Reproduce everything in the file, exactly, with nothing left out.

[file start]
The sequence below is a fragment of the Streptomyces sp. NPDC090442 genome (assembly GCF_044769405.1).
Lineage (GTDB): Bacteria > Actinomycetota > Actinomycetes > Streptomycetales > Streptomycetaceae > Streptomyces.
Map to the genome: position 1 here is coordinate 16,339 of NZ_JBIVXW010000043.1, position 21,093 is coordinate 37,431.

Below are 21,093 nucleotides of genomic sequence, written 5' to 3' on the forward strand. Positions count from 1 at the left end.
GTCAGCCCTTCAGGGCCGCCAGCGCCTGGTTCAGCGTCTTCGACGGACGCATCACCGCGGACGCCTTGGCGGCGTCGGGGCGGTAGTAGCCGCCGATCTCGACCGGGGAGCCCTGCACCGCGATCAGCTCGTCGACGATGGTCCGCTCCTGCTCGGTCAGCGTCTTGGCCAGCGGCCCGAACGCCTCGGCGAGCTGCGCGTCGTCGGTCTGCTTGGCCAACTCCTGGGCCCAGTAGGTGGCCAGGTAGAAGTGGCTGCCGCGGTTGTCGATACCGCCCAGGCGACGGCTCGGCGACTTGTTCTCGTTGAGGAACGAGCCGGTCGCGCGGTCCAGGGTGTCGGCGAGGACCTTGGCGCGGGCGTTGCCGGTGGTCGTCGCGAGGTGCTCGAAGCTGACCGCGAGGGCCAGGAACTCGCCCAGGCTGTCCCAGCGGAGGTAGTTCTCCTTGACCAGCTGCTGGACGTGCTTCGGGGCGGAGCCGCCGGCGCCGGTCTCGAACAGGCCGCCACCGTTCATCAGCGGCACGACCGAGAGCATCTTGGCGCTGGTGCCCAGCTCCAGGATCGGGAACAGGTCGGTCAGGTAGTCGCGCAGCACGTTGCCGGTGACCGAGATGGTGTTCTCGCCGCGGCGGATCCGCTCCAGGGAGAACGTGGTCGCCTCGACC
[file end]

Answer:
The sequence below is a fragment of the Streptomyces sp. NPDC090442 genome (assembly GCF_044769405.1).
Lineage (GTDB): Bacteria > Actinomycetota > Actinomycetes > Streptomycetales > Streptomycetaceae > Streptomyces.
Map to the genome: position 1 here is coordinate 16,339 of NZ_JBIVXW010000043.1, position 21,093 is coordinate 37,431.

Below are 21,093 nucleotides of genomic sequence, written 5' to 3' on the forward strand. Positions count from 1 at the left end.
GTCAGCCCTTCAGGGCCGCCAGCGCCTGGTTCAGCGTCTTCGACGGACGCATCACCGCGGACGCCTTGGCGGCGTCGGGGCGGTAGTAGCCGCCGATCTCGACCGGGGAGCCCTGCACCGCGATCAGCTCGTCGACGATGGTCCGCTCCTGCTCGGTCAGCGTCTTGGCCAGCGGCCCGAACGCCTCGGCGAGCTGCGCGTCGTCGGTCTGCTTGGCCAACTCCTGGGCCCAGTAGGTGGCCAGGTAGAAGTGGCTGCCGCGGTTGTCGATACCGCCCAGGCGACGGCTCGGCGACTTGTTCTCGTTGAGGAACGAGCCGGTCGCGCGGTCCAGGGTGTCGGCGAGGACCTTGGCGCGGGCGTTGCCGGTGGTCGTCGCGAGGTGCTCGAAGCTGACCGCGAGGGCCAGGAACTCGCCCAGGCTGTCCCAGCGGAGGTAGTTCTCCTTGACCAGCTGCTGGACGTGCTTCGGGGCGGAGCCGCCGGCGCCGGTCTCGAACAGGCCGCCACCGTTCATCAGCGGCACGACCGAGAGCATCTTGGCGCTGGTGCCCAGCTCCAGGATCGGGAACAGGTCGGTCAGGTAGTCGCGCAGCACGTTGCCGGTGACCGAGATGGTGTTCTCGCCGCGGCGGATCCGCTCCAGGGAGAACGTGGTCGCCTCGACC